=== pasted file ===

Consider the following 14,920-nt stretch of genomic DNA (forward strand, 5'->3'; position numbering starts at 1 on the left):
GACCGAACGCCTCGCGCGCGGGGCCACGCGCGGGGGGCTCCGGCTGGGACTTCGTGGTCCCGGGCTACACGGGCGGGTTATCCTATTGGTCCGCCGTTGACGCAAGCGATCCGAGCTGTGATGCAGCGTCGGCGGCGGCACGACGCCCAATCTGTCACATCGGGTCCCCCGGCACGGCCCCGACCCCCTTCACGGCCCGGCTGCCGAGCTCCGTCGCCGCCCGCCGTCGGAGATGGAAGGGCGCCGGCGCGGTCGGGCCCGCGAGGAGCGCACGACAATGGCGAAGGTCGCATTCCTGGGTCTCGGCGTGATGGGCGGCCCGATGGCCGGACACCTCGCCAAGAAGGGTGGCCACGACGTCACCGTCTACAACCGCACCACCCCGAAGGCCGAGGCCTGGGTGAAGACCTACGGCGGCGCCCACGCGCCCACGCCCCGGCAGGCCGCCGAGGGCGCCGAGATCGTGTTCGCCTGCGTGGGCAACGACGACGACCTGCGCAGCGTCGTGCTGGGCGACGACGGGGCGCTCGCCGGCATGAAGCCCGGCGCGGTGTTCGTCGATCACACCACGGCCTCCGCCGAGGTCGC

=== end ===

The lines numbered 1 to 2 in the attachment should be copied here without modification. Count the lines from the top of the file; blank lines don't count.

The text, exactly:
Consider the following 14,920-nt stretch of genomic DNA (forward strand, 5'->3'; position numbering starts at 1 on the left):
GACCGAACGCCTCGCGCGCGGGGCCACGCGCGGGGGGCTCCGGCTGGGACTTCGTGGTCCCGGGCTACACGGGCGGGTTATCCTATTGGTCCGCCGTTGACGCAAGCGATCCGAGCTGTGATGCAGCGTCGGCGGCGGCACGACGCCCAATCTGTCACATCGGGTCCCCCGGCACGGCCCCGACCCCCTTCACGGCCCGGCTGCCGAGCTCCGTCGCCGCCCGCCGTCGGAGATGGAAGGGCGCCGGCGCGGTCGGGCCCGCGAGGAGCGCACGACAATGGCGAAGGTCGCATTCCTGGGTCTCGGCGTGATGGGCGGCCCGATGGCCGGACACCTCGCCAAGAAGGGTGGCCACGACGTCACCGTCTACAACCGCACCACCCCGAAGGCCGAGGCCTGGGTGAAGACCTACGGCGGCGCCCACGCGCCCACGCCCCGGCAGGCCGCCGAGGGCGCCGAGATCGTGTTCGCCTGCGTGGGCAACGACGACGACCTGCGCAGCGTCGTGCTGGGCGACGACGGGGCGCTCGCCGGCATGAAGCCCGGCGCGGTGTTCGTCGATCACACCACGGCCTCCGCCGAGGTCGC